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THE ORWELLS Terrible Human Beings


Terrible Human Beings



Looking at The Orwells, it’s hard to believe this is their third official album – second since signing with a major, and fifth if you count their first two rough, raw self-recorded garage LPs. Still in their early 20s, these suburban Chicago upstarts have only recently been able to ‘legally’ drink in their home country, but have been rocking out, writing songs and causing trouble since they were in early high school.

They wear their influences, and heroes of their youth, on their sleeve – namely The Strokes, The Black Lips and The Hives – but they have their own chemistry. They like to play the bad boys (as given a wink in the album title) but years of playing as a tight knit group through their teens, and a knack for penning good songs, gives them a swagger that belies their years. An infamous, chaotic performance on The Late Show with David Letterman (before he retired) didn’t hurt their exposure either.

Another infamous moment that saw them in the spotlight is when they criticised the Arctic Monkeys (whom they supported on their US tour), comparing them to the Backstreet Boys for putting on “synchronised” performances that lacked spontaneous energy. Something that’s pretty standard for top tier touring bands, but for The Orwells, it’s just not in their nature. Every show they just let rip and each time you never know what’s gonna happen. A lot of this unpredictability comes from lead singer Mario Cuomo. The straggly, long blonde-haired vocalist’s deep growl at times is reminiscent of Jim Morrison, and he shares the legend’s chaotic onstage antics, that has oft left him in trouble.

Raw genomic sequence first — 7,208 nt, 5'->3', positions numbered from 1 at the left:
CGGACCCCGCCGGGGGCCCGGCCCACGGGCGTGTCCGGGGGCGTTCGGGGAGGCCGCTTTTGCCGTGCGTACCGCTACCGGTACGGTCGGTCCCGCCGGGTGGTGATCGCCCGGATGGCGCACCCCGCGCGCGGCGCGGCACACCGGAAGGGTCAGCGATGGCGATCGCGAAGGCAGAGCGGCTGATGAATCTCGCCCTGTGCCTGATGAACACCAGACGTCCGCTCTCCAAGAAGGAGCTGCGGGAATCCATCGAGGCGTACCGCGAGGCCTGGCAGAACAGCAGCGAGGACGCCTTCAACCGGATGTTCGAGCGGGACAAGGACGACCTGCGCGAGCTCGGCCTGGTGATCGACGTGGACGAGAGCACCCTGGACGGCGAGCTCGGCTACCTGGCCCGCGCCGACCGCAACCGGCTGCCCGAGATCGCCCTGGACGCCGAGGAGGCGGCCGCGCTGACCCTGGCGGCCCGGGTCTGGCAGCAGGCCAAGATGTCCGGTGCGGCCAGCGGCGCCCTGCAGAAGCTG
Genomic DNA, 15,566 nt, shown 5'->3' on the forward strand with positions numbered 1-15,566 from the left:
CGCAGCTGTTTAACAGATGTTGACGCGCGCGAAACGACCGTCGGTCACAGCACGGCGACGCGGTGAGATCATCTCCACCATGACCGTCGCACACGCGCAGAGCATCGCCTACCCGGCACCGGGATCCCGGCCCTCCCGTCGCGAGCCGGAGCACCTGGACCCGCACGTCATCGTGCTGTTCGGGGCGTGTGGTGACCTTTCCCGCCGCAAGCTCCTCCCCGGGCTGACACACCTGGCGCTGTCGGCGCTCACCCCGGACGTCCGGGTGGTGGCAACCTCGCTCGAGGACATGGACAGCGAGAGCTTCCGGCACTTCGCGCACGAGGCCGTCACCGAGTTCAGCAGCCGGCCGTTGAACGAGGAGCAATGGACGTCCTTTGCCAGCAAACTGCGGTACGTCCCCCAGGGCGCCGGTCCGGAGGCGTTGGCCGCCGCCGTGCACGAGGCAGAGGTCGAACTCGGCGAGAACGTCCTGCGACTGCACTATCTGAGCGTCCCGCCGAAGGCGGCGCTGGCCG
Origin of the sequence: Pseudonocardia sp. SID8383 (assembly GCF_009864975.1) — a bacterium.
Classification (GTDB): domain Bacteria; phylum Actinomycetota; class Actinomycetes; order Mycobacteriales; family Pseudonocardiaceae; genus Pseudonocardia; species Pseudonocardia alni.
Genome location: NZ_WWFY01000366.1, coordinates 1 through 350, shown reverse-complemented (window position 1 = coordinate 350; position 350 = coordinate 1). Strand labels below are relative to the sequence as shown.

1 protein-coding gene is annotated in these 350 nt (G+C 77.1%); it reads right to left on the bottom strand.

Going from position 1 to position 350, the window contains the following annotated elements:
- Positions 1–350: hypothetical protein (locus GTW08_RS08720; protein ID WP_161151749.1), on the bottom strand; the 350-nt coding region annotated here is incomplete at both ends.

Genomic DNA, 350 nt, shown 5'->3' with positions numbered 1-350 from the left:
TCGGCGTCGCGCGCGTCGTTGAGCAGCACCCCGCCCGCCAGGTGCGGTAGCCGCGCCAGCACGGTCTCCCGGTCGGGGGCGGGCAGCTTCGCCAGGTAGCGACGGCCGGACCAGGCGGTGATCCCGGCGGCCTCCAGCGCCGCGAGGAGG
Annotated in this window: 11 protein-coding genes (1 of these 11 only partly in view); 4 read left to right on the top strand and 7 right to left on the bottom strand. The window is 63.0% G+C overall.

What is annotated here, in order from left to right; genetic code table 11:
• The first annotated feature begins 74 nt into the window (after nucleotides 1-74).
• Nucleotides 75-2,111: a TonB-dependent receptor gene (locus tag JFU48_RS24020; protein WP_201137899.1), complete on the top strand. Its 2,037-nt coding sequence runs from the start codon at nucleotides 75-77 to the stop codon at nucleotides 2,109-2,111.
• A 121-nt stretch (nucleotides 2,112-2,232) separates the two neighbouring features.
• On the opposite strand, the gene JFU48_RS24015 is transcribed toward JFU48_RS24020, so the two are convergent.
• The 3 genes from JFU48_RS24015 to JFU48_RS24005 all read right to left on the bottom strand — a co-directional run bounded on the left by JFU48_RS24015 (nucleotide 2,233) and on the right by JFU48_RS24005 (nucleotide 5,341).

The boys have chops, and attitude, and songs (see Who Made You). Hence the reason why they were picked up and thrust onto the international circuit on the strength of their last album Disgraceland. But as the follow up, Terrible Human Beings doesn’t quite live up to it. That’s not to say it’s a bad album – they just set the expectations high.

They tread some similar territory here, and attempt to branch out their basic sound with mixed results. The opening track shows promise, kicking off all a-bluster with They Put A Body In The Bayou which has that Orwell’s trademark dirty swamp rock vibe. Some tracks fire and hit the spot, like all one minute 27 seconds of Buddy – an all too brief highlight with the boys doing what they do best, belting out a short sharp slice of perfect power punk pop. But other efforts fall flat, sounding like tired versions of previous tracks, such as the bland Creatures and the Strokesy riffage of Vacation, with Cuomo lazily rhyming ‘vacation’ with ‘masturbation’.

Black Francis is more of a bold effort, a fun and respectful nod to the Pixies’ as you might imagine, with a similar guitar sound, and Cuomo imitating Frank Black’s howl and Spanish lyrics. Heavy Head is a rolling number that would sound great live, with Cuomo indulging his penchant for horror movie imagery. While Hippy Soldier pays off for the band trying new things, sounding more like Supergrass with its Brit-poppy riffs and ‘Sha-la-la-la’ backing vocals – though the whole droney, group backing vocals thing is a bit overdone throughout.

Maybe the boys were having so much fun touring and living the dream that they didn’t have as much time to work on the new material, or perhaps the world of major label release schedules and big recording budgets doesn’t suit the band. This album was recorded at Chicago legend Steve Albini’s Electrical Audio Studios, though was produced by Jim Abbiss (Arctic Monkeys), who brings a rich sound and depth. Though maybe the album suffers a bit from over-production; using big budgets to try and recreate a small garage band sound.

Hopefully with their next release the band will reassess themselves, mature a little and fulfil more of the potential they have promised. But if it’s your first exposure to The Orwells, there’s still plenty to enjoy, though do yourself a favour a check out their last two LPs.


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